Archived News

ConMet not closed yet in Bryson City

ConMet still has plans to shut down its Bryson City plant and consolidate operations at its Canton plant. File photo ConMet still has plans to shut down its Bryson City plant and consolidate operations at its Canton plant. File photo

Rumors of Consolidated Metco Inc., staying open in Bryson City have been circulating around the community, but unfortunately the plant still has plans to close operations in the near future. 

ConMet, a designer and manufacturer of commercial vehicle truck components, announced in February 2017 that it would be closing the Bryson City plant by February 2018 and consolidating its operations at the plant in Canton where it had more room to expand. 

It’s nearing the end of 2018 and Bryson City operations are still trudging along, but Swain County Economic Development Director Ken Mills said ConMet corporate told him that their plans to shutdown the plant haven’t changed. 

“From what I’ve been told, they’re still planning to make the move, but they just didn’t foresee the demand staying up this long,” Mills said. 

In this kind of industry, he said, truck manufacturers tend to stay busy for two years cranking out new parts to fulfill contracts and then the business goes into a lull until the next cycle.

“Then it will pick up again because the mileage on the trucks running on the road,” he said. “But, this peak cycle ran longer than ConMet suspected, so they’re not at a point where they can shut down without losing business. They still have a number of contracts in the works. Work might go into 2019, but as soon as the cycle starts to roll back they’ll make the move to Canton.” 

Related Items

As a private business, ConMet doesn’t have to keep the county informed about its next move or how many employees are currently on staff. The current manager is an interim and the staff has fluctuated with work demand. Mills some people were let go only to be asked to come back when production picked up again, but many have had to move on to find more stable work. 

The 300,000-square-foot Bryson City plant, which began operation in 1995, had about 230 hourly workers and 40 salaried workers when the closure announcement was made in early 2017. Many employees were given the opportunity to transfer to the Canton facility, which is 50 miles east of Bryson City. Mills said some took the transfer though he isn’t sure how many. The county even tried to set up free transportation from Bryson City to Canton for employees, but it didn’t get enough participation to make it feasible.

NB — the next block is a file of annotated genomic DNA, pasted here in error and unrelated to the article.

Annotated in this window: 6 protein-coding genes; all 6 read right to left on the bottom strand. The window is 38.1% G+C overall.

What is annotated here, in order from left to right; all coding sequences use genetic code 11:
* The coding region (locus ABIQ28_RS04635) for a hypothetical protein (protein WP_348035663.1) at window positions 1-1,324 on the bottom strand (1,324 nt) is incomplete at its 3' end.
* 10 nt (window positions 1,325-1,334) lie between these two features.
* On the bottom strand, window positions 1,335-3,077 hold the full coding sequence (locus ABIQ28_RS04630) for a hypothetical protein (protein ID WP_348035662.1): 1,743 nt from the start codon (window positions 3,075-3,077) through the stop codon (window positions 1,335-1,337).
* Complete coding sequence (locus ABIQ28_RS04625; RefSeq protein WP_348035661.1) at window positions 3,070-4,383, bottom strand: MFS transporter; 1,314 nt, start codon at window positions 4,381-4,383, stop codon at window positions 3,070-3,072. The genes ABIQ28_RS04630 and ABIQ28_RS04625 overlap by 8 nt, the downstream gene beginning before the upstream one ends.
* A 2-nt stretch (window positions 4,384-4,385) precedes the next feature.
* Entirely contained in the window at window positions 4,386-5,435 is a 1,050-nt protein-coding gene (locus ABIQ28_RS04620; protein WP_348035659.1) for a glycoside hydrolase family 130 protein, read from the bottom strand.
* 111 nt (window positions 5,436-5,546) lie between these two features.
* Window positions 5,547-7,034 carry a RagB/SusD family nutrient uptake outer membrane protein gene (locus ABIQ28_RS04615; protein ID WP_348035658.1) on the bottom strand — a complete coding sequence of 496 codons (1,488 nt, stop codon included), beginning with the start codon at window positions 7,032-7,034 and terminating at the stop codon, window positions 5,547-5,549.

“We tried to set up public transport and had interest from people going to Asheville too, but it’s one thing to put it together and it’s another to get people to actually do it. Most people would still rather drive themselves than take a long bus ride,” Mills said. 

Not knowing how long ConMet will remain in the Bryson City plant makes it more difficult for Mills to show the property to other potential tenants. 

“I’ve gone ahead and brought other interests over to look at the building, but the details are not solid as to when the business is moving so if (a potential tenant) doesn’t know they tend to put the idea on the back burner,” he said. 

The Canton plant, which is located in the Beaverdam Industrial Park near Exit 33 off Interstate 40, has more than 400 employees and is one of Haywood County’s remaining manufacturing industries. ConMet broke ground in 2013 on a $5.9 million expansion to the Canton facility to consolidate some operations out of Arden and add another 80-plus jobs.

Leave a comment

Smokey Mountain News Logo
Go to top
Payment Information


At our inception 20 years ago, we chose to be different. Unlike other news organizations, we made the decision to provide in-depth, regional reporting free to anyone who wanted access to it. We don’t plan to change that model. Support from our readers will help us maintain and strengthen the editorial independence that is crucial to our mission to help make Western North Carolina a better place to call home. If you are able, please support The Smoky Mountain News.

The Smoky Mountain News is a wholly private corporation. Reader contributions support the journalistic mission of SMN to remain independent. Your support of SMN does not constitute a charitable donation. If you have a question about contributing to SMN, please contact us.